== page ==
Family watches as dream is built
Amid the buzz of saws and pounding of hammers, a new local nonprofit arose from the sawdust in Glenwood Springs on Saturday.By dinnertime, a local familys condo had been retrofitted for a youngster who must use a wheelchair and the foundation for Rebuilding Together had been laid.For volunteers launching a local affiliate of the nationwide program, Saturdays whirlwind construction project was only the beginning.For the Martinez family, including 8-year-old Emilio, the crew of power-tool-toting strangers who tore apart their bathroom and put it back together again were the answer to a prayer.While his Spanish-speaking parents watched with a measure of disbelief as their modest home was transformed into a construction zone, exuberant Emilio and his younger sister, Yuilza, eagerly posed for photographs and tracked the crews progress with wide-eyed excitement.Emilio, afflicted with the crippling birth defect spina bifida, maneuvered deftly in his wheelchair, zipping across the parking lot outside his home and playfully sparing with his sister.With a wide grin and warm brown eyes, Emilio appears oblivious to the chair until his environs toss up an insurmountable roadblock namely the flight of outside stairs up to the Martinezes second-floor condo and the homes narrow bathroom doorway.I cannot believe it, he said, peering into the bathroom halfway through its transformation. A dividing wall between the bathroom entry and an adjacent closet was gone; a new, wider doorway was being framed.Part two of the project, which hinges on a fund-raising effort, will bring installation of an outdoor lift so that Emilio can ride up and down between the balcony outside the familys front door and the parking lot below.The small condo on the second floor was all the family could afford, said Julio, who works as a dishwasher in Aspen.Emilio was diagnosed with spina bifida before he was born, but his parents chose not to terminate Marias pregnancy.Julio braced for the day he would have to find a new home for the family in the valleys high-priced housing market. Now, they can stay put.Spearheading Saturdays project was a group of participants in Leadership Roaring Fork, some of whom are committed to forming a local affiliate of Rebuilding Together that will take on similar efforts on an annual basis.Projects are traditionally done on the last weekend in April around the country. Some of the affiliates will do upward of 150 projects during that weekend, said Paul Bonin, a project manager with Shaw Construction and Leadership Roaring Fork class member.Rebuilding Together pairs skilled tradesmen with volunteers. Saturdays project combined the labor of Roaring Fork Leadership class members with a drywall team donated by Elite Drywallers and carpenter Dave Savage, provided by A&E Construction. Virtually everyone who was asked to contribute stepped up, according to Steve Carter and Christie Leonard, in charge of procurement. Riegles Mechanical, of Grand Junction, RMS Concrete, The Elevator Co. and BMC West have donated or pledged to donate their services and materials. Wells Fargo, Paradise Bakery and City Market all stepped up as well (the crew needed sustenance) and Alpine Bank has indicated it will help fund the lift, Leonard said. Shaw Construction is donating $1,000, according to Bonin.The Aspen Times and Glenwood Springs Post Independent are offering $1,000 in matching funds for the lift during the month of May. Anyone who wishes to make a contribution should endorse a check to Roaring Fork Leadership and designate Rebuilding Together on the memo line. The fund-raising target is $7,500.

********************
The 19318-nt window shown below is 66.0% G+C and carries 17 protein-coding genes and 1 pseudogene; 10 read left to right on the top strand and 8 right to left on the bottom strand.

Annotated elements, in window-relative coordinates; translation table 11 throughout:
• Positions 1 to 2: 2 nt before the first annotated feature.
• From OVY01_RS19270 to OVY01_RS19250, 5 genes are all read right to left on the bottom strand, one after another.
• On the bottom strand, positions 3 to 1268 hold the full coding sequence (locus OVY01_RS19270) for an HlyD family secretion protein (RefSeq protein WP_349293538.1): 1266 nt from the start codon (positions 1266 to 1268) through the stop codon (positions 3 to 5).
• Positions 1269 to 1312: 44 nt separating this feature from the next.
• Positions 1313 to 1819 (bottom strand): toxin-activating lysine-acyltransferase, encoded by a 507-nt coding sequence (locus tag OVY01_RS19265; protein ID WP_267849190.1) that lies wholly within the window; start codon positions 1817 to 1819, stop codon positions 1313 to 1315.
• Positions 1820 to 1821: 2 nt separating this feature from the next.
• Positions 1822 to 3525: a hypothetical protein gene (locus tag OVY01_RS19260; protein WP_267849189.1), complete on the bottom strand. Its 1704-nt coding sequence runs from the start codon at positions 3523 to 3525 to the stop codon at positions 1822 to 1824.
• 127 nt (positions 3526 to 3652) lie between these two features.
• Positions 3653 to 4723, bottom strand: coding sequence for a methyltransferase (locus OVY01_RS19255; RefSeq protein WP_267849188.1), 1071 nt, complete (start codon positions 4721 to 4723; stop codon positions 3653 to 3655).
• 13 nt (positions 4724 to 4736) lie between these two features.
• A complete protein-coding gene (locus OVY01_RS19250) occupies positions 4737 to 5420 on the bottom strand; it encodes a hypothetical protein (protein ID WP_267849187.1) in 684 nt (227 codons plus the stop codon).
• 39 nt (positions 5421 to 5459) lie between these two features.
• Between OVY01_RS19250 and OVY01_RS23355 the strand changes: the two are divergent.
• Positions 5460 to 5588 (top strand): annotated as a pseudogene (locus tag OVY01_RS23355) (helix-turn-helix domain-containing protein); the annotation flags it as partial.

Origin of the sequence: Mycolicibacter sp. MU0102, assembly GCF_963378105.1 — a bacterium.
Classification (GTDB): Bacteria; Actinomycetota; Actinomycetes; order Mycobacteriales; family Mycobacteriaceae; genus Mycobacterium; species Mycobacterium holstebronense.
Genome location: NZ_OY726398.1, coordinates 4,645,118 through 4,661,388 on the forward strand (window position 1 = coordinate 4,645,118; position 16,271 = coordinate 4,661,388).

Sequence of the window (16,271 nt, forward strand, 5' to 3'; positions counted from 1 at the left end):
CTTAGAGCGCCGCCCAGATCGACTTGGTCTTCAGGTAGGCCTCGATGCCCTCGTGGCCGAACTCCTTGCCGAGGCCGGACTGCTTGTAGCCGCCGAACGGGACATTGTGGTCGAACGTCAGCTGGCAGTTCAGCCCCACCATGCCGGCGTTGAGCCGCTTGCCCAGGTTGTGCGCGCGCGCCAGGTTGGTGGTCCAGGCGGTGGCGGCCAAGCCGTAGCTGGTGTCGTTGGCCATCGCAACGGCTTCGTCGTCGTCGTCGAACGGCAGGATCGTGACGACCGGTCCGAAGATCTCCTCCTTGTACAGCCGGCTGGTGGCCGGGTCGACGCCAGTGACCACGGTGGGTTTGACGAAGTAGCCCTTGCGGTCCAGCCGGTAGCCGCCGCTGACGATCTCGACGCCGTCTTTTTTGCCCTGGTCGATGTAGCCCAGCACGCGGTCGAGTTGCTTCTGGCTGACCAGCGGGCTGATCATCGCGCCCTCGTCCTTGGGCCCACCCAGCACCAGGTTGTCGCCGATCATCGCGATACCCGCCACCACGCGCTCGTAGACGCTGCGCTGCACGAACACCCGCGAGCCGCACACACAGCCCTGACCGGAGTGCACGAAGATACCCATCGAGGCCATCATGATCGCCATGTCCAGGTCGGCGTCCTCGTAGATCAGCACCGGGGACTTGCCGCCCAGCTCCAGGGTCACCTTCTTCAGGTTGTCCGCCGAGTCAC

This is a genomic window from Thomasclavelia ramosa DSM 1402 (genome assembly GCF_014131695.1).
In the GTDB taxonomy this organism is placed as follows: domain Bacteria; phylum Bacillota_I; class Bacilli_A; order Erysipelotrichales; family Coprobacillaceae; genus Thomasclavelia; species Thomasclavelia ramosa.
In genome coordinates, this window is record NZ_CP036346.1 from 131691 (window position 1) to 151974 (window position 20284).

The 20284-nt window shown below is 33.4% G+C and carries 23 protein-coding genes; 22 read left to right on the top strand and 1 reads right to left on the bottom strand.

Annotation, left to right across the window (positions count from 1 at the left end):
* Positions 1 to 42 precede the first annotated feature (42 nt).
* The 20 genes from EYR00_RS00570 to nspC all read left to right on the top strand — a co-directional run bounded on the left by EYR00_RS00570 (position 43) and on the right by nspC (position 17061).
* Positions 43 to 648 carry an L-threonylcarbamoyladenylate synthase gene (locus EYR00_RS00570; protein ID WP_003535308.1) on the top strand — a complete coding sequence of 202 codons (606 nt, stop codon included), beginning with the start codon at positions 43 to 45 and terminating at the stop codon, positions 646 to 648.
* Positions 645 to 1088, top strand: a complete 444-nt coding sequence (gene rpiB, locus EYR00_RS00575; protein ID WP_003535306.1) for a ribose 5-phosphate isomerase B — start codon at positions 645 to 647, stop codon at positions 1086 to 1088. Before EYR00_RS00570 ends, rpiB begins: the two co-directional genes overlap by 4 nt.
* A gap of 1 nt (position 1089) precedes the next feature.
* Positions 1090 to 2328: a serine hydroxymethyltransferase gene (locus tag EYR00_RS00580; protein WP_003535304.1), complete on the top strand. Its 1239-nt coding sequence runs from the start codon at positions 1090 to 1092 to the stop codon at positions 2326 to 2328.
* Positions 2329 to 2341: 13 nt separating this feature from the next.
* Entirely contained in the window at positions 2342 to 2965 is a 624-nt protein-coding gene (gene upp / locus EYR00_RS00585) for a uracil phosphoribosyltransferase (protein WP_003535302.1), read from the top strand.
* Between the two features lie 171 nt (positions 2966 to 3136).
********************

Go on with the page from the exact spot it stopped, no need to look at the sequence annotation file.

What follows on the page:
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The Roaring Fork School District will have an online registration option open for kindergarten students beginning March 8, a news release stated. There will also be the traditional, in-person registration from 7:30 a.m.-5 p.m. April…